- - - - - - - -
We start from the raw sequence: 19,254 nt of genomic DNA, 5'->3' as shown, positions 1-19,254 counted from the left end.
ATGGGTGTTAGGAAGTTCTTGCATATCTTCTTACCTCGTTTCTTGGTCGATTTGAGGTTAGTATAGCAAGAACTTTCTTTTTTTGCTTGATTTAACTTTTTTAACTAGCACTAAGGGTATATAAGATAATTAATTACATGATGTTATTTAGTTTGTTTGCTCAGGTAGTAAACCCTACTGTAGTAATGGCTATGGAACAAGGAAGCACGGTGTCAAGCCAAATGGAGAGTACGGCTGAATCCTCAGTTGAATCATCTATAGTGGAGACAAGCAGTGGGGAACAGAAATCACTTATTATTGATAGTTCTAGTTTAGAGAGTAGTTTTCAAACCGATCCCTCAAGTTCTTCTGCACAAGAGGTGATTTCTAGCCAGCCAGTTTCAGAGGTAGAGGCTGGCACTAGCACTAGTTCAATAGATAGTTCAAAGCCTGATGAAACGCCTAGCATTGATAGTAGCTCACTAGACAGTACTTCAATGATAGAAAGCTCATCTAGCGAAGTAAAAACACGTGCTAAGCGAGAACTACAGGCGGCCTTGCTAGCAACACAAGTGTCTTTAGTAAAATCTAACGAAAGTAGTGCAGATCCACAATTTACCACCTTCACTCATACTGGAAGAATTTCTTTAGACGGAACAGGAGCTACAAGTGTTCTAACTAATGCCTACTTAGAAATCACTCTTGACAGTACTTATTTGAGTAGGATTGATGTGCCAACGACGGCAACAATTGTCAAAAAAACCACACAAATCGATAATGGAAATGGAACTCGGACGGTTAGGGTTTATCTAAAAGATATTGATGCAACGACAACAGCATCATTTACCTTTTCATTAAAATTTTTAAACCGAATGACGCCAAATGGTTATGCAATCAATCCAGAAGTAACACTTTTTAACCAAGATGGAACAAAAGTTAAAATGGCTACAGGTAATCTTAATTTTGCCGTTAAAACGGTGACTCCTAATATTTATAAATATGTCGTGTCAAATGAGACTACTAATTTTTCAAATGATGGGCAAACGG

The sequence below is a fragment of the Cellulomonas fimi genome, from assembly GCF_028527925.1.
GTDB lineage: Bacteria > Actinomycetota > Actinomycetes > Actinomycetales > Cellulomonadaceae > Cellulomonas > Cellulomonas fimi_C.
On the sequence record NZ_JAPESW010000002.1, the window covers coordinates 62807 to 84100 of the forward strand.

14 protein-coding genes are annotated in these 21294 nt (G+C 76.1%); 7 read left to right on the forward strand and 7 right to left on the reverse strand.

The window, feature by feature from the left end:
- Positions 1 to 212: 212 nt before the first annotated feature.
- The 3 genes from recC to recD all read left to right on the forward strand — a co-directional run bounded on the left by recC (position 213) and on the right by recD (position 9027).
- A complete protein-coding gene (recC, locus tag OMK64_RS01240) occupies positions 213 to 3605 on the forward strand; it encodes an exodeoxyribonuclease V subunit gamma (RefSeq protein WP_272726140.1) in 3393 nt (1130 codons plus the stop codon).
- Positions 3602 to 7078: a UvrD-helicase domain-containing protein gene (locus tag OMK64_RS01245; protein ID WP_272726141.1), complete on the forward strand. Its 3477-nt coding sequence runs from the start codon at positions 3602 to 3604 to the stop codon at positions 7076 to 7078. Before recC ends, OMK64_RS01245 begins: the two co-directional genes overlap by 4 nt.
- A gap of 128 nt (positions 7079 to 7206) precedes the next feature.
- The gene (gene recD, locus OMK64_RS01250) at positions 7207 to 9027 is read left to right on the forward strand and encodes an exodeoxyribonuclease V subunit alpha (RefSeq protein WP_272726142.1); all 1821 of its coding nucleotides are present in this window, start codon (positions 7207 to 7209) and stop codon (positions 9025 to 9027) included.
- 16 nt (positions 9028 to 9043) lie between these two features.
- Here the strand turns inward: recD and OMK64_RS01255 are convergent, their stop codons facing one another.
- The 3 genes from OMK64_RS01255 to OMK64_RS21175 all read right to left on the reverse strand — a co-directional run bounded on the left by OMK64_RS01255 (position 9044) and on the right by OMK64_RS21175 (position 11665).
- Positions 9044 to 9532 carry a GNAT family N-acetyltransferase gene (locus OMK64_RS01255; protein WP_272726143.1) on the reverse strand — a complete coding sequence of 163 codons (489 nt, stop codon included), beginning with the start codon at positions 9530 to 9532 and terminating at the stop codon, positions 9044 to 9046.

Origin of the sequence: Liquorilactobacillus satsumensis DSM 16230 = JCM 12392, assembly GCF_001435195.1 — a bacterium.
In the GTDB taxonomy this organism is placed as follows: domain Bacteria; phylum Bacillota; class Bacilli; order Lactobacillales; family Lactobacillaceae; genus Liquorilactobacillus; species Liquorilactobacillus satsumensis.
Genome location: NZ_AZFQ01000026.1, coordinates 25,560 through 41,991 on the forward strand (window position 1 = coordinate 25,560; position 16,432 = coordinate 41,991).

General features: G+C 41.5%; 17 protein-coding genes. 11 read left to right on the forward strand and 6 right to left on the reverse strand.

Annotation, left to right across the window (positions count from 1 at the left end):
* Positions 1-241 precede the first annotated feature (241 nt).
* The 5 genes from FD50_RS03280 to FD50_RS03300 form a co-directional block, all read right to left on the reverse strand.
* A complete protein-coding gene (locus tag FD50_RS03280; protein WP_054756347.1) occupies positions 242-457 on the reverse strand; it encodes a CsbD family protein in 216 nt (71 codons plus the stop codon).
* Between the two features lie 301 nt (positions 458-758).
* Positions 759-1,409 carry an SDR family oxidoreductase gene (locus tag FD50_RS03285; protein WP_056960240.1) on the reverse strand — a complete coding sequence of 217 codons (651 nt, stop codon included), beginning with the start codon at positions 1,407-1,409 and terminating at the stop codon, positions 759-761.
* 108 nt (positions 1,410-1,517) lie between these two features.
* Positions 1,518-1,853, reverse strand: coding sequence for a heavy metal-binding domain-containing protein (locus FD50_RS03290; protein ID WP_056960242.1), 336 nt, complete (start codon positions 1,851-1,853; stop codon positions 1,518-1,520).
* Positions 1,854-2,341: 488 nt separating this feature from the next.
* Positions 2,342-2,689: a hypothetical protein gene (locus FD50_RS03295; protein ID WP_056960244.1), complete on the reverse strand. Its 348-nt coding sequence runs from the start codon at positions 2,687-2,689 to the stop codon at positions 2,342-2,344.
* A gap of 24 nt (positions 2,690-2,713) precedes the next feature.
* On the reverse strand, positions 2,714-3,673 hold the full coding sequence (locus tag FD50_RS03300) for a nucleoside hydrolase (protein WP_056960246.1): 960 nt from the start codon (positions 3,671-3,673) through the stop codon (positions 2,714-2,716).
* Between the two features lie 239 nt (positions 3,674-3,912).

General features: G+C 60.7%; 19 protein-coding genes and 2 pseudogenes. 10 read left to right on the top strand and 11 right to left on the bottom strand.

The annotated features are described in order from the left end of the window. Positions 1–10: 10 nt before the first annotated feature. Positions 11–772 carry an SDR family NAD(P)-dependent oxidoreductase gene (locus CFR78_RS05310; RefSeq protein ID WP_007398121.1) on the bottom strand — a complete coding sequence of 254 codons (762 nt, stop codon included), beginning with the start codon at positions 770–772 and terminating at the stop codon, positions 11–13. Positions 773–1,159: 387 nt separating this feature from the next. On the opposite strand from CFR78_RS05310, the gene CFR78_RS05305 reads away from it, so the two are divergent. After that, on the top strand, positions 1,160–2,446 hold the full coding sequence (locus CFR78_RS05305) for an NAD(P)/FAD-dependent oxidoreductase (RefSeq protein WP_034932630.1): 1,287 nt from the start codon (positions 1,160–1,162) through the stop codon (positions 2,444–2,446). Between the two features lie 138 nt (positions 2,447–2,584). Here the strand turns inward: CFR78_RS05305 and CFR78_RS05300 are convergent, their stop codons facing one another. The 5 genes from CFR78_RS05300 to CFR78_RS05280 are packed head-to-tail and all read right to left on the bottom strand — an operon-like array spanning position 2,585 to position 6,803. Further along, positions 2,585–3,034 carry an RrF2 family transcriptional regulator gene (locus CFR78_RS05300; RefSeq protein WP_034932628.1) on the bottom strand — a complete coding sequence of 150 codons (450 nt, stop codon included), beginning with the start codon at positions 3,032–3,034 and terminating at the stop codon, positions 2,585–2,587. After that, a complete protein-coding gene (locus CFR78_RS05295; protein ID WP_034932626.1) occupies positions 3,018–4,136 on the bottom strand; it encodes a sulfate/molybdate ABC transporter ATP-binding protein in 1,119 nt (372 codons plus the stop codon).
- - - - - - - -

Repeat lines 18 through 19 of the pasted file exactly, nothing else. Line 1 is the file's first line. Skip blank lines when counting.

Origin of the sequence: Liquorilactobacillus satsumensis DSM 16230 = JCM 12392, assembly GCF_001435195.1 — a bacterium.
In the GTDB taxonomy this organism is placed as follows: domain Bacteria; phylum Bacillota; class Bacilli; order Lactobacillales; family Lactobacillaceae; genus Liquorilactobacillus; species Liquorilactobacillus satsumensis.